Signs, Causes and Classification of Asphyxia

What is Asphyxia?

Asphyxia, also known as respiratory failure or disruption, is a condition where there is insufficient or no oxygen reaching the brain. Sometimes the resultant unconsciousness culminates in death.

Classification of Asphyxia

► Mechanical

Physical or mechanical asphyxia is one variety of asphyxia. It occurs when something or a force prevents you from breathing. it can be classified in following:

Smothering

Physical obstruction of mouth/ nose – preventing effective breathing

Smothering can be partial or complete; partial suffocation means that the person is still able to breathe, albeit less than is necessary. Smothering typically results in suffocation only when the mouth and nasal passages are at least partially blocked.

Gagging

Physical obstruction in the upper respiratory tract

Any irritant that enters the airway and irritates the lungs and bronchial tree can make someone gag. These irritants cause the airway to constrict, shielding the body from potentially harmful substances.

Choking

Physical obstruction in the lower respiratory tract

A foreign object, such as food, water, a toy, etc., can partially or completely restrict the food pipe or the throat, causing choking. Choking is a type of asphyxia in which there is little or no oxygen flow to the body, which can result in unconsciousness or, in severe cases, death.

Strangulation

Pressure applied to neck, by means of ligature or hands

Asphyxia caused by the closing of the blood vessels and/or air passageways of the neck as a result of external pressure on the neck is known as strangulation. Hanging, ligature strangulation, and manual strangulation are the three basic divisions.

Hanging

Pressure applied to neck by ligature, constricting force being weight of own body

Asphyxial death from hanging is brought on when the body is suspended by a ligature around the neck, with the weight of the body acting as the constricting force.

Compression

Obstruction to respiration due to pressure applied to chest and/or abdomen

By compressing the body and inhibiting breathing, compressive asphyxia, also known as chest compression, mechanically restricts lung expansion. The terms “traumatic asphyxia” and “crush asphyxia” typically apply to compressive asphyxia that happens when someone is trapped or crushed by a powerful force, or in a crowd crush.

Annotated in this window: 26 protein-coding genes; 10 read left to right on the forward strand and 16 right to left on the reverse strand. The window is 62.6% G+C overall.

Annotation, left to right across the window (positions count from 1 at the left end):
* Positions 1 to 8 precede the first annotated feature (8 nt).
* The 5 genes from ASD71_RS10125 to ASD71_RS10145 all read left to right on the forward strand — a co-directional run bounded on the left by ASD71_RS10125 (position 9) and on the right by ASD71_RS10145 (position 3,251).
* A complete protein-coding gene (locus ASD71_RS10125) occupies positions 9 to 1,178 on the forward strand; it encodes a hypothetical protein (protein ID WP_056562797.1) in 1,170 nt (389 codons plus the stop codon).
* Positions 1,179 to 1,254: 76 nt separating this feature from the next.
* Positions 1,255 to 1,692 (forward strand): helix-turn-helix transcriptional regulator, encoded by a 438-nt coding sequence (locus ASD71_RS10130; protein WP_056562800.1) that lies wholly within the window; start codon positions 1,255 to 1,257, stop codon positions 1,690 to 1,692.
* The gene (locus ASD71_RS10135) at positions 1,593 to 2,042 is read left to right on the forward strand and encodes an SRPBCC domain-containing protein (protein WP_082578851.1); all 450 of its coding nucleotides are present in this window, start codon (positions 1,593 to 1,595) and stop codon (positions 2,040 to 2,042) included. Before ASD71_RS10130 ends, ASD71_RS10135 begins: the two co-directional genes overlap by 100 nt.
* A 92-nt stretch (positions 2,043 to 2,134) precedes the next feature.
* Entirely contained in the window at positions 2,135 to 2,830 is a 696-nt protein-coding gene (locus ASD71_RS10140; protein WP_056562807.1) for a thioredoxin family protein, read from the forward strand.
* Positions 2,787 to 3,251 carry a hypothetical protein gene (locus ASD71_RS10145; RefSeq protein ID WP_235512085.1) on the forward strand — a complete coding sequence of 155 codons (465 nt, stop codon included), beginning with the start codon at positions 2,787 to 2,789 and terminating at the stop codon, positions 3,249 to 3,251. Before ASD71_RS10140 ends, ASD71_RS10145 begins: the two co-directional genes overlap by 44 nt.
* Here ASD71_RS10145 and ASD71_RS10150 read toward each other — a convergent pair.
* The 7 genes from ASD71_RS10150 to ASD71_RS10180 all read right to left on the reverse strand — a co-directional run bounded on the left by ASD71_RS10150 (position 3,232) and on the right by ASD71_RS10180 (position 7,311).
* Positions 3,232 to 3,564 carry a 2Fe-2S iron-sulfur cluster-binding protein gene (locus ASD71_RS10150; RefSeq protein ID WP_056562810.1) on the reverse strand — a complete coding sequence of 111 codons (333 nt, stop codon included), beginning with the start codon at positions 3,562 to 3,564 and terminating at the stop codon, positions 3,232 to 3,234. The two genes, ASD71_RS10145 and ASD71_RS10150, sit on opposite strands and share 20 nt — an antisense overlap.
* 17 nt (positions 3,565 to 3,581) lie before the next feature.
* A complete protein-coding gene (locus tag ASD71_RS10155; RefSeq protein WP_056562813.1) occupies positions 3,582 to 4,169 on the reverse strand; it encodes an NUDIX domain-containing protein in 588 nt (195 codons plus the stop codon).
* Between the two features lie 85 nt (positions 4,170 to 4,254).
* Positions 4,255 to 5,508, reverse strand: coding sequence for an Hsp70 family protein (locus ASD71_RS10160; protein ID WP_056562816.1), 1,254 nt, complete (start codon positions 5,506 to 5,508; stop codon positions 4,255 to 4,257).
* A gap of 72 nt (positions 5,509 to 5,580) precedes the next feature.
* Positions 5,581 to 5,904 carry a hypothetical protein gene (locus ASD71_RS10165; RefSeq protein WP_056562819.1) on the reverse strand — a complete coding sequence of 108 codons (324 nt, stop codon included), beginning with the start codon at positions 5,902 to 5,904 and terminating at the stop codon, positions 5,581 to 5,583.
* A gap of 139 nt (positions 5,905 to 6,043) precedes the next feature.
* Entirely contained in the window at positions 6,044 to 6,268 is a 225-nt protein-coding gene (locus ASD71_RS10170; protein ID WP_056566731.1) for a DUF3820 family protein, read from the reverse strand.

► Non-mechanical

Suffocation

Reduction of oxygen in the respired air

Reduced atmospheric oxygen tension, often known as PAO2, or reduced partial oxygen pressure, causes suffocation by lowering the oxygen tension in the air that is inhaled.

Carbon monoxide poisoning

Obstruction to transportation of oxygen by hemoglobin

This is a gas that is produced when various fuels are burned, and it has no colour or smell. Carbon monoxide poisoning can occur after inhaling a lot of the gas.

Cyanide poisoning

Obstruction to utilization of oxygen in the cell.

It prevents oxygen from getting into cells.

Hydrogen Sulfide

This gas has a rotten egg odour. It can come from natural gas, sulphur hot springs, sewage, and liquid manure. It can prevent oxygen from entering in cells if person breathe in too much.

► Miscellaneous

Drowning – A form of violent asphyxial death, wherein the entry of air into the lungs is pre-vented by water or other fluids due to the submersion of mouth and nostril.

Also Read: Diatoms: A Marvelous Living Organism

Signs and Symptoms of Asphyxia

Any of the following symptoms can lead to asphyxia.

  • Difficulty and/ or noisy breathing, which may ultimately lead to cessation
  • Rapid pulse
  • High blood pressure (hypertension)
  • Cyanosis of the face
  • Swollen veins on the head and neck
  • Convulsions
  • Paralysis
  • Slowly losing consciousness

Causes of Asphyxia

Asphyxiation can occasionally be quite obvious when it occurs. Any of the following can result in asphyxia:

● Choking from food, blood, vomit or broken teeth

● May also occur in unconscious victim when the tongue falls to the back of the throat

● Chest compression or collapsed lung, from road accidents or any penetrating injury to the chest

● Drowning or near drowning

● Gas poisoning

► Carbon monoxide poisoning from home appliances releasing fumes or released by car exhaust or other toxic fumes

● Electrical accidents

● Strangulation

►From attempted suicide by hanging or attempt to kill another person by placing grasping the neck

● Suffocation

● Severe asthma attack or bronchitis

● Whooping cough